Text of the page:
Wednesday, January 3, 2018
With the termination by Executive Order of the Presidential Advisory Commission on Election Integrity, also known as the "voter fraud commission," it's a good time to (re)read Atiba Ellis's article from 2014, The Meme of Voter Fraud.
Professor Ellis argues that "meme theory" offers a useful methodology to analyze the origins, evolution, and persistence of voter fraud rhetoric. For Ellis, a "meme" is not only a cute internet cat photo with changing words, but an "idea that spreads from person to person within a culture and replicates along with other ideas to form an ideology or worldview." The meme of "voter fraud" on his account is the latest iteration of the ideology that some people are deemed “unworthy” of the vote.
Ellis addressed the relevancy of the meme of voter fraud as it was being deployed by Trump shortly after the 2016 election (and which led to the creation of the commission). Ellis wrote that the problem with Trump's use of the voter fraud meme is that
It seeks to rig our thinking about democracy. Because a meme persuades through appeal and not logic, makes facts completely irrelevant when the story is too good. This doesn’t matter much with cat videos, but Mr. Trump’s rigged election meme are dangerous because they detach us from facts as our basis for making real-world decisions.
To believe that millions of certain voters are illegitimate simply because someone says so is to trade in an ideology of exclusion. America did this for the majority of its history with the effect of excluding women, African Americans, and naturalized immigrants in favor of property-holding white men.
While the termination of the presidential commission might be seen as a rejection of the voter fraud meme, the official Statement of the Press Secretary is less than a disavowal:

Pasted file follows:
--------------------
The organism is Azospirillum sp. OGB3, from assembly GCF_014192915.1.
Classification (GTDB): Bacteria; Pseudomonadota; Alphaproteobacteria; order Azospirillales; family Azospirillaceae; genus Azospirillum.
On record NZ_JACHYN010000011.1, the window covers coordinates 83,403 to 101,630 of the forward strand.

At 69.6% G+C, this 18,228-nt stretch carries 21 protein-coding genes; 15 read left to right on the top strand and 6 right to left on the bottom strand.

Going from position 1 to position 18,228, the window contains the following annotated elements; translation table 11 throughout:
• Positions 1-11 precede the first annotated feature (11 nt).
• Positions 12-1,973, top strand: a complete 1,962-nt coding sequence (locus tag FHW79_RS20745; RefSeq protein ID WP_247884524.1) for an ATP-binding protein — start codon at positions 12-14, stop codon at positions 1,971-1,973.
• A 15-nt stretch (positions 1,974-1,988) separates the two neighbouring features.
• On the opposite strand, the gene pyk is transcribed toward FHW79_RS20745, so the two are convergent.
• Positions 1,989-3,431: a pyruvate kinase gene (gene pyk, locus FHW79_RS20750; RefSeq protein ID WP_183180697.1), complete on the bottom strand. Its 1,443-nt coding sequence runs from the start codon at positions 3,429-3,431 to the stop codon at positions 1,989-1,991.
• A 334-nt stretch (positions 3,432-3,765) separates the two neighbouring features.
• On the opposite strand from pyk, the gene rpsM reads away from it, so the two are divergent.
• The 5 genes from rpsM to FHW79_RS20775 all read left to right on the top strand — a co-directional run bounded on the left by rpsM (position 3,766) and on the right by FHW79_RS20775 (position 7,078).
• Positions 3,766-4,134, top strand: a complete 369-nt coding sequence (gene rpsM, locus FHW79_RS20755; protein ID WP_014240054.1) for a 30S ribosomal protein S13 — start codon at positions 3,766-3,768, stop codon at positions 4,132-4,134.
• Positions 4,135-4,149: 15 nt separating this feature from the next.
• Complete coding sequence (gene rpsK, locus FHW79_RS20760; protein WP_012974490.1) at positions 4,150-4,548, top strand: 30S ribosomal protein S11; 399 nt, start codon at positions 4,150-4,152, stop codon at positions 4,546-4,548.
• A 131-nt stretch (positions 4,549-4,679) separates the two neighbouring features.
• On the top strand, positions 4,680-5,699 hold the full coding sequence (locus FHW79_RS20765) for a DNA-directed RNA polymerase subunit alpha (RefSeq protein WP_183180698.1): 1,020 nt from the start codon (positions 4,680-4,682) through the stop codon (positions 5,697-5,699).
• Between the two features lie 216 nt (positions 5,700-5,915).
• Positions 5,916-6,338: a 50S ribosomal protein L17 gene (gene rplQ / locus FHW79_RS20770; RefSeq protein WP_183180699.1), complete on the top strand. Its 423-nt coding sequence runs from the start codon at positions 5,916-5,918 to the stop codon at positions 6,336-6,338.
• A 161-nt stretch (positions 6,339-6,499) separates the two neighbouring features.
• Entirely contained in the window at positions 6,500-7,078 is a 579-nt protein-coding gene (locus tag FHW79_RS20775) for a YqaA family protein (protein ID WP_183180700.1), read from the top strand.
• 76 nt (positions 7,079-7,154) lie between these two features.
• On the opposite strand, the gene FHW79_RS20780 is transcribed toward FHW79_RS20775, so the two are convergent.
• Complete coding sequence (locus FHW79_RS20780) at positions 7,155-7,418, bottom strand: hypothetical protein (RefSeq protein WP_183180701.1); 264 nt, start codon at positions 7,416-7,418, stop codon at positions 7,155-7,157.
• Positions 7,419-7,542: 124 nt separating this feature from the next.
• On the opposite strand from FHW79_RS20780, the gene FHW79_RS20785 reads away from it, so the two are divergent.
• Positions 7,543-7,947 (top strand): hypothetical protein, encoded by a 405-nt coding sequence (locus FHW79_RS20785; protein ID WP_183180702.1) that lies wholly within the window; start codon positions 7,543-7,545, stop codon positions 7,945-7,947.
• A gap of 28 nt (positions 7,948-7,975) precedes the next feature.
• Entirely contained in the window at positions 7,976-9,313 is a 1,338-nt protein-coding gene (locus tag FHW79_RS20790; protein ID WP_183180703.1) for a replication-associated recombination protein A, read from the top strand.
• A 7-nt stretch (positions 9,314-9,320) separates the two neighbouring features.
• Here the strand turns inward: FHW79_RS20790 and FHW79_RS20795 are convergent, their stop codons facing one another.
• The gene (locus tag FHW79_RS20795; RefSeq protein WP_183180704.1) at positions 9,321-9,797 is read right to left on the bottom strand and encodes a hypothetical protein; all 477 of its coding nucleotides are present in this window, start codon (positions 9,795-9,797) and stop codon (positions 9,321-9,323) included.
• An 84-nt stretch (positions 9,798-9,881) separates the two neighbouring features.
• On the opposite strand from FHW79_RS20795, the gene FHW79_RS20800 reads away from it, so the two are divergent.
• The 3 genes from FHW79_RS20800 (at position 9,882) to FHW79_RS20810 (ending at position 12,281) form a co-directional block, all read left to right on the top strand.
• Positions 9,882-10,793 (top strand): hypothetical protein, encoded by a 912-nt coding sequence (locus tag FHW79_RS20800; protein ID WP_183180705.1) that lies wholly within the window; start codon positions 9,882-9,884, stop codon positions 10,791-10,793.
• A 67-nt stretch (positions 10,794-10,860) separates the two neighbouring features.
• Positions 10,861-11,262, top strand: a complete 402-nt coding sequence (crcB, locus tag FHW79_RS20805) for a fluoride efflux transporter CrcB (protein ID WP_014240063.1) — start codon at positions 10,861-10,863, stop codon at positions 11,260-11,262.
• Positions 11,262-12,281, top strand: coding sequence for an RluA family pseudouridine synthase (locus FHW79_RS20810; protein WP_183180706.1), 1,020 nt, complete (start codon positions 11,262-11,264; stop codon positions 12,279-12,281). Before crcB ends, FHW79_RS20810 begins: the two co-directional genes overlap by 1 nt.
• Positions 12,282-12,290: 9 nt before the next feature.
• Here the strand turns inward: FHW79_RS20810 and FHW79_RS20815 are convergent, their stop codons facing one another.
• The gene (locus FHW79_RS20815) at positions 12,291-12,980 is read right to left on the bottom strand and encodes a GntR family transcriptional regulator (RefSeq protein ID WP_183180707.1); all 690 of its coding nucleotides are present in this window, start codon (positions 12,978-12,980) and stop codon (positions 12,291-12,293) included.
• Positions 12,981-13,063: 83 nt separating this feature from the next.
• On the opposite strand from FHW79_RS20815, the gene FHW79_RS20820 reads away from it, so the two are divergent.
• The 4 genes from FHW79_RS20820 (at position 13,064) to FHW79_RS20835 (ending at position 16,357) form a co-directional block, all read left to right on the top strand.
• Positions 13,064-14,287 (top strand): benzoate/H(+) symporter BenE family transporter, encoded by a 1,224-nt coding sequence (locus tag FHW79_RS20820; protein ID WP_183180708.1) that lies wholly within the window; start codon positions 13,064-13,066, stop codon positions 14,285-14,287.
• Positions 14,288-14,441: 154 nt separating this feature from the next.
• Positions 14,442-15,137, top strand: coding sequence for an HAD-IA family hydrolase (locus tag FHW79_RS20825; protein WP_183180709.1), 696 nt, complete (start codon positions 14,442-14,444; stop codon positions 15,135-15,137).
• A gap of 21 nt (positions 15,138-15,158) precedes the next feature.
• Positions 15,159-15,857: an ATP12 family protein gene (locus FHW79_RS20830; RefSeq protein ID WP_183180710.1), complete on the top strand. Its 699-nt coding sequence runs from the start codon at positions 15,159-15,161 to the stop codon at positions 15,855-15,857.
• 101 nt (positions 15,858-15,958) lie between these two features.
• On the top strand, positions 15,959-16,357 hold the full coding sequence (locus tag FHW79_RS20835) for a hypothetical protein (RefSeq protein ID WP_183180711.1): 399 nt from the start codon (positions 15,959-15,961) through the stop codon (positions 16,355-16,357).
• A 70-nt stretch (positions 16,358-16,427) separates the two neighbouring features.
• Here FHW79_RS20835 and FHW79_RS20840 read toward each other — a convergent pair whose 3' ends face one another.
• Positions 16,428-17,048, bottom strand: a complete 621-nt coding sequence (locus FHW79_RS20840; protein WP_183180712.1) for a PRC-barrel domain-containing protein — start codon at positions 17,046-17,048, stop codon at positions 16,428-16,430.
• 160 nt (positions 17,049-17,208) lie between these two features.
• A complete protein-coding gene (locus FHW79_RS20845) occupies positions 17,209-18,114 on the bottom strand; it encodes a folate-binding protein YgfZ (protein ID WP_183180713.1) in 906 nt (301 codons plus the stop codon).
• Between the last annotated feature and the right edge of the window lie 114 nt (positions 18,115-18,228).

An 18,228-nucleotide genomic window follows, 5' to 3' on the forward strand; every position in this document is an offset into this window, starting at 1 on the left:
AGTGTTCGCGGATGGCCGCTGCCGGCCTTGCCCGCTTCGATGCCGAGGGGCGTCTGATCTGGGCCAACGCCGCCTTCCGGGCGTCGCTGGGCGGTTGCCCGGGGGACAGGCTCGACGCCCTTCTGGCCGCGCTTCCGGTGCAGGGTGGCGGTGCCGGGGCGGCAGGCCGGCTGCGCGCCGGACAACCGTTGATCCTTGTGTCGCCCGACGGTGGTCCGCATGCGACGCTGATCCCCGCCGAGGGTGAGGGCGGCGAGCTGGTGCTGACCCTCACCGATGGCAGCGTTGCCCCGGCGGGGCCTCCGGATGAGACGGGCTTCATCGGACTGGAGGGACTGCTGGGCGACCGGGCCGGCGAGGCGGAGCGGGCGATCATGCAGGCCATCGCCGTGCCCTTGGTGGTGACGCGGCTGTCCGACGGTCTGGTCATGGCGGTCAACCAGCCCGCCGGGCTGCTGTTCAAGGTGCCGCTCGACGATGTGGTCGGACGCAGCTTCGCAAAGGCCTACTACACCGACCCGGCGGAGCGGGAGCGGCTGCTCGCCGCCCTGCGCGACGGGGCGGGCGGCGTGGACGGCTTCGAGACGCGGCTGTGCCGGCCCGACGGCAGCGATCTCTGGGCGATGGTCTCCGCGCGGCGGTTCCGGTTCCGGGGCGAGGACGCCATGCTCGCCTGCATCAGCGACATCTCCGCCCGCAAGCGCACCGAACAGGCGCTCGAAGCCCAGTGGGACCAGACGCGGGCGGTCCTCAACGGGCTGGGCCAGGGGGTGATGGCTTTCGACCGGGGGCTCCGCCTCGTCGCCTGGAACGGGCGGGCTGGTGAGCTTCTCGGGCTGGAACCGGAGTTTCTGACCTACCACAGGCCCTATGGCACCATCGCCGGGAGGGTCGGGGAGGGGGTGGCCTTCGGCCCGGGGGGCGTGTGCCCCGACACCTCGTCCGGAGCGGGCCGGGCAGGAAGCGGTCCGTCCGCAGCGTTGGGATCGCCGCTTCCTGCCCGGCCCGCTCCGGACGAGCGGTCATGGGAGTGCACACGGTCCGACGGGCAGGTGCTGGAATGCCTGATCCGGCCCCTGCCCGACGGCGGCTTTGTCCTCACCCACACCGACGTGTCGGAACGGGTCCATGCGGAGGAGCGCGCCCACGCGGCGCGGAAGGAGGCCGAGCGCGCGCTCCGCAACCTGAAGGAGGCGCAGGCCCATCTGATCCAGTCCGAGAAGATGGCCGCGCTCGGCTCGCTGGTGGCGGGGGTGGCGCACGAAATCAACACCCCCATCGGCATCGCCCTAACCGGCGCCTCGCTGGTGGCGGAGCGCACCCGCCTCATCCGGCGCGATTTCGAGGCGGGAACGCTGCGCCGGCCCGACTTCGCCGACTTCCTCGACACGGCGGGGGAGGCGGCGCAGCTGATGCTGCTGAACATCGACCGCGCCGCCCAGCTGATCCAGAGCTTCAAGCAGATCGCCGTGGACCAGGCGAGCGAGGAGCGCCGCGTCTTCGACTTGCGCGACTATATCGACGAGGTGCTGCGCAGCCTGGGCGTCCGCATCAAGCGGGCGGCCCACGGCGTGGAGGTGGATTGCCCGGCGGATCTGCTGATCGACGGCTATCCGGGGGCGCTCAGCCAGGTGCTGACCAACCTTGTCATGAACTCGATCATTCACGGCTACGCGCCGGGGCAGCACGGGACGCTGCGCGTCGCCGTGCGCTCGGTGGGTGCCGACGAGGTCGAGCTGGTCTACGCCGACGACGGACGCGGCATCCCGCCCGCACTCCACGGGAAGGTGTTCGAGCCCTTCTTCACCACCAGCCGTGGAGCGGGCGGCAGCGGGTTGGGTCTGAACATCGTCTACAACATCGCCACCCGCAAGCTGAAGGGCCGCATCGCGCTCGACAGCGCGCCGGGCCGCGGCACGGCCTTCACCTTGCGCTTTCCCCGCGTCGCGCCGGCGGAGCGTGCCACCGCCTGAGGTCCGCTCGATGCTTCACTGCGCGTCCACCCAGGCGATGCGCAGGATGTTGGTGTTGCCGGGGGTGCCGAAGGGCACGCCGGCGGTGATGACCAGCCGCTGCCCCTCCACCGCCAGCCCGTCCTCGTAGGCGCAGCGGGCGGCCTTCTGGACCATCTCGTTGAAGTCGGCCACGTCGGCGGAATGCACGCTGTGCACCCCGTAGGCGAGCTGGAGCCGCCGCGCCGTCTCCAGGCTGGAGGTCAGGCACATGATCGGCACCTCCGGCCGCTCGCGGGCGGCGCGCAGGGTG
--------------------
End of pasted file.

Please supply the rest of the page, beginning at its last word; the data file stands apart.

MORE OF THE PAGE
Despite substantial evidence of voter fraud, many states have refused to provide the Presidential Advisory Commission on Election Integrity with basic information relevant to its inquiry. Rather than engage in endless legal battles at taxpayer expense, today President Donald J. Trump signed an executive order to dissolve the Commission, and he has asked the Department of Homeland Security to review its initial findings and determine next courses of action.
This claim of "substantial evidence" seems to indicate that meme persists.
UPDATE: The President's tweets, which arguably have the status of official statements, confirm that the meme of voter fraud has not been abandoned:
Many mostly Democrat States refused to hand over data from the 2016 Election to the Commission On Voter Fraud. They fought hard that the Commission not see their records or methods because they know that many people are voting illegally. System is rigged, must go to Voter I.D.— Donald J. Trump (@realDonaldTrump) January 4, 2018
As Americans, you need identification, sometimes in a very strong and accurate form, for almost everything you do.....except when it comes to the most important thing, VOTING for the people that run your country. Push hard for Voter Identification!— Donald J. Trump (@realDonaldTrump) January 4, 2018